Are the United Nations’ Sustainable Development Goals relevant as an investment framework?

In 2015, as part of their 2030 Agenda for Sustainable Development, the United Nations (UN) released their Sustainable Development Goals (SDGs), which are a call to action for all countries to promote prosperity and protect the planet.  Perhaps most importantly, and only because of the UN’s involvement, they also authoritatively set out what the world’s governments consider as development priorities through to 2030.

In the years since this announcement, the 17 SDGs, with 169 individual targets, have become more than a just an intergovernmental framework as SDG alignment has permeated different industries. It has found particular acceptance in financial services with numerous investment strategies seeking to classify their portfolio holdings according to the SDGs. In this article, we discuss the applicability of the SDGs as both a meaningful investment framework and means of assessing investment products.

The shift towards responsible investing

The increasingly visible move by asset managers to align their holdings to the SDGs has been driven by the accelerating transition of private capital from traditional investments (with a purely financial focus) to now increasingly ESG-integrated, and even impact, investment approaches.

The spectrum of responsible investing[1]


2020 was a watershed year and we saw the global year-on-year net flows into sustainable funds more than double. The ability to demonstrate alignment with the SDGs and be classified as ‘sustainable’ is often one of the steps by which asset managers seek to be exposed to this deluge of capital.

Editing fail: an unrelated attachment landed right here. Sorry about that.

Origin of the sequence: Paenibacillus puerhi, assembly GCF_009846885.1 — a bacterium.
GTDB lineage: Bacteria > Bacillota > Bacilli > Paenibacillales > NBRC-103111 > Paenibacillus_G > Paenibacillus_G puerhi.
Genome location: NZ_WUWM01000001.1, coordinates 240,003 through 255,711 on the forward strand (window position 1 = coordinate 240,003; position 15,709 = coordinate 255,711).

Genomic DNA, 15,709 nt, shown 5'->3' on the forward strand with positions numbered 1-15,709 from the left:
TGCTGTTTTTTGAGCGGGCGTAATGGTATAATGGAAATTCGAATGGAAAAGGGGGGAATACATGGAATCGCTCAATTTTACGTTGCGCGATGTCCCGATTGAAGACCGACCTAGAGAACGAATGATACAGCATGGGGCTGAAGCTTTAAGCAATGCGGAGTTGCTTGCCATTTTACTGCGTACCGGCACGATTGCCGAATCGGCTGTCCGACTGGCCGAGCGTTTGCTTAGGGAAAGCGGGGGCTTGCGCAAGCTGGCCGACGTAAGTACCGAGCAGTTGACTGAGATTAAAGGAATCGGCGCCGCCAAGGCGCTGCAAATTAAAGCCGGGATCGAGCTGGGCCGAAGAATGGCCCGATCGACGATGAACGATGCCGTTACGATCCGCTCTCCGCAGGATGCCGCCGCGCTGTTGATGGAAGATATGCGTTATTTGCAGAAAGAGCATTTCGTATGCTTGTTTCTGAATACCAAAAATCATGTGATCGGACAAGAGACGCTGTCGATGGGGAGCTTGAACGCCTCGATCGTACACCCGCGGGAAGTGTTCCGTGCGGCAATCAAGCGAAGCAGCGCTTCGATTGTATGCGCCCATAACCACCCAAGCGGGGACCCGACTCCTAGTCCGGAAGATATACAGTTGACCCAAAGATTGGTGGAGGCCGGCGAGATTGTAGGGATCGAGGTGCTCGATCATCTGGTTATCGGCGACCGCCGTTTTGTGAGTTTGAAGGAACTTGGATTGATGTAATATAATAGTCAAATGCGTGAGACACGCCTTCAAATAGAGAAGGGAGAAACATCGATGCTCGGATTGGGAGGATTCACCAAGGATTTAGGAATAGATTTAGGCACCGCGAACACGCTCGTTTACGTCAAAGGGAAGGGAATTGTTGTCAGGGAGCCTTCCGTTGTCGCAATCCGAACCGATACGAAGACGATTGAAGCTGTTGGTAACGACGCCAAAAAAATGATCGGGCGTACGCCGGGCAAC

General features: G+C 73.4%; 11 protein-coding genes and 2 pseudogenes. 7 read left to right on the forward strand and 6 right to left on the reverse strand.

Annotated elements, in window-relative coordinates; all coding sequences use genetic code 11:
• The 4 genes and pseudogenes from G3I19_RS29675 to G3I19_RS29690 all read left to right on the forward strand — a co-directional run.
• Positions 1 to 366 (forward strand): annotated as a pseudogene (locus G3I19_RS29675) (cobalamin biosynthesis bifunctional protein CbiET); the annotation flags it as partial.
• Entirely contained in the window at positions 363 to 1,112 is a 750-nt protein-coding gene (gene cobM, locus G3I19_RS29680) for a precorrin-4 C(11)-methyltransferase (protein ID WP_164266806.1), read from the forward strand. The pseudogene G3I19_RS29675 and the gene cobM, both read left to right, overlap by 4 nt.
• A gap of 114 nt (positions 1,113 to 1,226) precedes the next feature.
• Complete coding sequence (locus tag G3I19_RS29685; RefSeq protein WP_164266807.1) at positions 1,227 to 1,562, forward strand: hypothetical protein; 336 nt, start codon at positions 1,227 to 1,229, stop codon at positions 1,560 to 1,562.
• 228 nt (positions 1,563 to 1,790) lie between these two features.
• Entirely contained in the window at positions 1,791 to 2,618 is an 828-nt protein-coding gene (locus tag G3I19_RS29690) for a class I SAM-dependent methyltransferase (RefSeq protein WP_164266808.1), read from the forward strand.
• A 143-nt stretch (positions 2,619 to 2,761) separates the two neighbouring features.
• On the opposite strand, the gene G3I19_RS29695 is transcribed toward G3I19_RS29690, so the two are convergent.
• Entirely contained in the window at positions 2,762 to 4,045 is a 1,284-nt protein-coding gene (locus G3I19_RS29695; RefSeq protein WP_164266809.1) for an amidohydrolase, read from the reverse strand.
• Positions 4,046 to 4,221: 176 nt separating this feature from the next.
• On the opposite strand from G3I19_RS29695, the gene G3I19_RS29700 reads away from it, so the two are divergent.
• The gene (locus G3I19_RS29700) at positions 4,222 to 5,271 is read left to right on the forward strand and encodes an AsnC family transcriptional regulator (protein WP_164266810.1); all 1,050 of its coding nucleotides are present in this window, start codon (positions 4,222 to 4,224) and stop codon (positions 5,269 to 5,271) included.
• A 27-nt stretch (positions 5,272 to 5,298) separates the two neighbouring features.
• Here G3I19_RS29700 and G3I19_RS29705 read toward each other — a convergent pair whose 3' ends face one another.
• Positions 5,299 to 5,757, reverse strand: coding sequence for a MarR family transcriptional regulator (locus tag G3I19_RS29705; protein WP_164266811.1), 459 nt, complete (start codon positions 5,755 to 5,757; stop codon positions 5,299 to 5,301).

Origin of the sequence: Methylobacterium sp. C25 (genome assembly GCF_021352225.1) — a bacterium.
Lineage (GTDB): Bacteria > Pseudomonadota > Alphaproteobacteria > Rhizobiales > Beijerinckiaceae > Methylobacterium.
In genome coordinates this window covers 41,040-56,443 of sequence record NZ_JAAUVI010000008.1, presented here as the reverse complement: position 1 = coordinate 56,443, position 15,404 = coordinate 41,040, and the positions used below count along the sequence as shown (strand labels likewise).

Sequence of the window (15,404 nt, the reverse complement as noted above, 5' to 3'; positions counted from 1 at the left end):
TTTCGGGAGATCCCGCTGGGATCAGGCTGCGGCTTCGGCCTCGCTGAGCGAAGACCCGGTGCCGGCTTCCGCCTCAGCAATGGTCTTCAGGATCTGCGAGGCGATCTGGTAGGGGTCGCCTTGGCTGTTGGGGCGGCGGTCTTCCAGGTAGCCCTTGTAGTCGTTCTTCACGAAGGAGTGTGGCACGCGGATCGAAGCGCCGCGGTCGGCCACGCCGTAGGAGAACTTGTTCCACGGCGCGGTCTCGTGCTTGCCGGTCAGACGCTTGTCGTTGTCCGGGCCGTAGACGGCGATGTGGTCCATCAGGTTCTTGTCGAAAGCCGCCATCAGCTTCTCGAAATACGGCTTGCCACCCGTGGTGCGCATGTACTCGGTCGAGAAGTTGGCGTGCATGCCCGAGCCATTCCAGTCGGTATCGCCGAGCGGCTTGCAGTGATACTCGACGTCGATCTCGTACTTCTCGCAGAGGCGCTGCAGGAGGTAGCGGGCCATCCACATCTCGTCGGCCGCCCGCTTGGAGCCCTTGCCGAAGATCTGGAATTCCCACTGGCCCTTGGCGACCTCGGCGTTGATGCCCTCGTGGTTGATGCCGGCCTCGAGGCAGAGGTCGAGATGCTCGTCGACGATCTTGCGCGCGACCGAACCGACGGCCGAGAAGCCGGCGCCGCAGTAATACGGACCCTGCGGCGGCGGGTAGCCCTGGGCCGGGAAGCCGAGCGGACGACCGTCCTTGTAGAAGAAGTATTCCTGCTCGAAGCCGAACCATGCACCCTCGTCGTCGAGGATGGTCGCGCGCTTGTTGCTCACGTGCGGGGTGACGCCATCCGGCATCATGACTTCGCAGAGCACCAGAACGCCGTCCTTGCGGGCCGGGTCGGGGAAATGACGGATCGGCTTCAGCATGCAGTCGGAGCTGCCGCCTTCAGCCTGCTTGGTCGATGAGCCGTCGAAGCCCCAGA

Sustainable funds’ AUM and net flows (US$bn)[2]

The SDGs as an investment framework and means of evaluating investment products

There are clearly areas in which private capital can make a significant contribution towards the SDGs (which are illustrated below). For example, Goal 6 (clean water and sanitation) and Goal 7, (affordable clean energy) are both advanced by a number of very impactful publicly listed companies. There is also clear evidence of the alignment of private enterprise with Goals 3 (good health and well-being), 4 (quality education), 9 (industry, innovation and infrastructure), 11 (sustainable cities and communities), and 12 (responsible consumption and production).

However, as a direct result of the founding objectives as an intergovernmental initiative, several of the goals are oriented towards systemic challenges facing the world. For example, Goal 1 – ‘End poverty in all its forms everywhere’ and Goal 16 – ‘Promote peaceful and inclusive societies for sustainable development, provide access to justice for all and build effective, account and inclusive institutions for all’, are not goals for which the private sector has clear solutions in the form of commercial products and services. WHEB Asset Management’s analysis suggests that ten of the seventeen goals fall into this category of broad systemic objectives and are accordingly not directly addressable by private investment capital. It is for these reasons that we believe that the SDGs can at best only provide a partial or incomplete investment framework.